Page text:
A female Rocky Mountain wood tick. (Photo credit: Stock image)

A female Rocky Mountain wood tick. (Photo credit: Stock image)

Time for some tick talk to keep people and pets safe from pests

Pesky creatures peak in June, but are out there lurking throughout summer and fall

Ticks have been out in full force in the region since March, and while the height of tick season usually comes in June, the pesky creatures can be found any time of year, warns Vanessa Isnardy, Provincial Coordinator for WildSafeBC.

“They keep going longer here, unfortunately,” she says. “We’ve had quite a few tick reports from different parts of the province.”

If there is one creature that does not respect physical distancing, it’s ticks, which will hitch a ride on any host that it comes into contact with.

“They don’t fall from above; they’ll climb to the top of a branch and go questing,” says Isnardy. “They’ll wait for an animal to go by that they can transfer to.” That “animal” can easily be a human, and ticks can often be found at the base of the neck or at the hairline.

The most common type of tick in the Interior is the Rocky Mountain wood tick, which has a wide distribution zone. It contains a toxin in its saliva that can cause paralysis, and Isnardy says that a child in the Lower Mainland was paralyzed following a bite.

“If you remove the tick early enough the condition reverses, and people and animals recover, but it can be fatal. That’s why it’s good to know about preventive measures.”

The Western black-legged tick is the other most common tick in the region that bites people, and it is known to carry Lyme disease. However, it is believed that prevalence is less than one per cent, and most ticks that carry Lyme disease are found on the coast and west of Boston Bar.

Isnardy says there are ways to protect yourselves from ticks. “Stick to trails, and avoid grassy areas. Wear light-coloured clothing so you can see ticks when they’re on you, and tuck your pants into socks or wear gaiters. Apply insect repellent that contains Deet to your clothing, not to your skin.”

She also advises people to be wary if you’re walking along game trails or habitat that contains rodents. “Very often rodents are part of a tick’s life cycle, because they need a host, and ticks are associated with small mammals here.”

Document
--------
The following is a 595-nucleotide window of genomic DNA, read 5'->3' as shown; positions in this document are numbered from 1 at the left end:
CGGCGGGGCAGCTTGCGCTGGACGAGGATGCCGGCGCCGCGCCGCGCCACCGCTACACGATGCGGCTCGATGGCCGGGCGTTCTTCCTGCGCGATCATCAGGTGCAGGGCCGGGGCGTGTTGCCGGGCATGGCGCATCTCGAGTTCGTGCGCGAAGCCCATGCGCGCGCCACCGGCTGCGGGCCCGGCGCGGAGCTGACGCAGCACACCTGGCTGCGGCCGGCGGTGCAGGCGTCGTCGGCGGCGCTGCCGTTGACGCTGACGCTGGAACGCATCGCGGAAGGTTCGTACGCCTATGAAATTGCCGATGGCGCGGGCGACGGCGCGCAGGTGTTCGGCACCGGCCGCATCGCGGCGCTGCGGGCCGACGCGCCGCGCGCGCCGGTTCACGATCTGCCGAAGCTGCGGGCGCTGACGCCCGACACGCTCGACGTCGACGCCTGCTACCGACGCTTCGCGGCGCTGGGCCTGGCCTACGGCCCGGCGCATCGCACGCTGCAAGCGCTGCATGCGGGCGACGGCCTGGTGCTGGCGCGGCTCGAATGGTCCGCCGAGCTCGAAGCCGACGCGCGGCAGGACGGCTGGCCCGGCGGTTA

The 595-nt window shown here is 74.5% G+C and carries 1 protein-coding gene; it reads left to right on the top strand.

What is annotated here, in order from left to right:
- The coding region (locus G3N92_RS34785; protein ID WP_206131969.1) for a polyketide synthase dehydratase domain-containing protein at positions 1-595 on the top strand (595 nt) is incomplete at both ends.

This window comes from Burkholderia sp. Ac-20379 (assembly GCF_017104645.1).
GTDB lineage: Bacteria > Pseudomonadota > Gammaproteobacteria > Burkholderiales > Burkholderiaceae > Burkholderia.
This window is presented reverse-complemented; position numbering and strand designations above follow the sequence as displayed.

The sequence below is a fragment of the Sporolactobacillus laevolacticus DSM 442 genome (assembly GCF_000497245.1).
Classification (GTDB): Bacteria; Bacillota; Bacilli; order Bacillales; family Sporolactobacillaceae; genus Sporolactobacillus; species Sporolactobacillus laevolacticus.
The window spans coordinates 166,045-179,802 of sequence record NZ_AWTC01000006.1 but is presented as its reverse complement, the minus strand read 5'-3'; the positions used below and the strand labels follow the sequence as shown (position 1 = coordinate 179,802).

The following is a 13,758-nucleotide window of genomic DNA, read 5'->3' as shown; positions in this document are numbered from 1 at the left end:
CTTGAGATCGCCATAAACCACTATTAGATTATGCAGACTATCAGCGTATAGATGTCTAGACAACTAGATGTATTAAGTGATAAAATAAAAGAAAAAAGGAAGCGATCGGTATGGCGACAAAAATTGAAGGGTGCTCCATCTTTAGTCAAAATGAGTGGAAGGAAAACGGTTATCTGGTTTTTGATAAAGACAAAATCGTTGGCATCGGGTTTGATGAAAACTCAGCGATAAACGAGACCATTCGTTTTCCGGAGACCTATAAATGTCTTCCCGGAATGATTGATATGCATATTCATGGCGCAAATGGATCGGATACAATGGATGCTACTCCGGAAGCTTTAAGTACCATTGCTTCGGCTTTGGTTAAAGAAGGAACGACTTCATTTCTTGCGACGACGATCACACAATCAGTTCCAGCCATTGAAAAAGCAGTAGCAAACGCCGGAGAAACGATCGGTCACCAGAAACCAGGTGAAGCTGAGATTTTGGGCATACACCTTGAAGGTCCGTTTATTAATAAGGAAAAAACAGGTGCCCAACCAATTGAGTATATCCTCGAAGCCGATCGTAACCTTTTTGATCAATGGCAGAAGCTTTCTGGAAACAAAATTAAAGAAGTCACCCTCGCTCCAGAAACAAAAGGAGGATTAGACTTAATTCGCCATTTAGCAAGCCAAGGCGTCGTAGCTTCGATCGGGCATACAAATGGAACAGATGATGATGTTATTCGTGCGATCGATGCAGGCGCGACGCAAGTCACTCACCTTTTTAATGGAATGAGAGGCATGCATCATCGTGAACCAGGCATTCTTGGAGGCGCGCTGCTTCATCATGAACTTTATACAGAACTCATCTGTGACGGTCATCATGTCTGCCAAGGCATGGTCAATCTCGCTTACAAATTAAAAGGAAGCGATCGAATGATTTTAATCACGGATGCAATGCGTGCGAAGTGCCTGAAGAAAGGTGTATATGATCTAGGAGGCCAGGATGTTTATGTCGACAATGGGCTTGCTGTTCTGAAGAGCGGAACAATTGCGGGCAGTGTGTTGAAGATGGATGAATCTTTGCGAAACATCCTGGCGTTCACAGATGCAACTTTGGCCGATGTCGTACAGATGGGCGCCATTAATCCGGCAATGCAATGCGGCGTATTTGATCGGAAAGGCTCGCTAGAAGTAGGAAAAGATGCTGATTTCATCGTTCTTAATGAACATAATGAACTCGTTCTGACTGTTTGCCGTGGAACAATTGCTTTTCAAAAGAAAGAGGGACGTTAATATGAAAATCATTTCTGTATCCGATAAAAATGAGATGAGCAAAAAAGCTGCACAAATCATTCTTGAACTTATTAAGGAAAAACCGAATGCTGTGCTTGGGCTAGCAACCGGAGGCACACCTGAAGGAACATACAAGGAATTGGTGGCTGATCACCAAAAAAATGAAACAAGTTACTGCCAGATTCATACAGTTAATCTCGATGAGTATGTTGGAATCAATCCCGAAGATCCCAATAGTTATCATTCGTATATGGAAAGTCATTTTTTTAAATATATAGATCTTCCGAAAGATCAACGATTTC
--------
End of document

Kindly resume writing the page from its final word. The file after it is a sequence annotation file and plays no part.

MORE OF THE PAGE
After being in the bush or deep grass, do a tick check on yourself, as well as on children and pets, before you get into your vehicle or go indoors. Inspect your hairline, scalp, under your armpits, behind your knees, and any other hiding places. When you get home, hang your clothes over a chair, as ticks will make their way to the top. You can also throw clothes in a hot dryer for 10 minutes, which will kill any ticks.

Isnardy says that if your pet gets a tick, it can transfer to a human. “You want to avoid a pet bringing ticks into the home. Pets can get Lyme disease as well. You can get tick medication for your pet, so check with your vet as to which is best for you and your lifestyle.” Some people like to get a pill that is good for three months, while others prefer topical ointments. “It’s whatever works best for them.”

As with people, pets should be inspected before they get into your vehicle or come into the house. “You have check under their armpits, and get a comb and give them a really good combing. It can be hard to spot them, especially on a black dog, as ticks are so small.”

If you, your child, or a pet has been bitten by a tick, and it can be removed, Isnardy suggests putting it in a sealed container and storing it in the fridge. The tick will usually stay alive, and if symptoms such as muscle aches, fatigue, a bulls-eye rash, fever, or paralysis develop (usually within three to 30 days after being bitten), you should visit a health care professional. If the tick is still alive, it can be tested.

Ticks can be safely removed at home if they are caught early, before they get too embedded. “Take a pair of tweezers and get as close to the head of the tick as possible, at the base where the tick is attached to skin. Pull straight up — don’t twist — because you want to get the head out. If you leave it in, it can get infected. Disinfect the site with antiseptic cream.”

Isnardy adds that if the tick is not removed properly, or is deeply embedded, you might have to see a doctor. “Don’t go digging around. Get it at the base and pull it straight out, don’t squeeze it, then wash the wound.”

Ticks taper off after June, but Isnardy says people should still be vigilant after that.

“Never take anything for granted. Anytime from March through to winter, there’s always a chance you’ll go into a place with ticks.”


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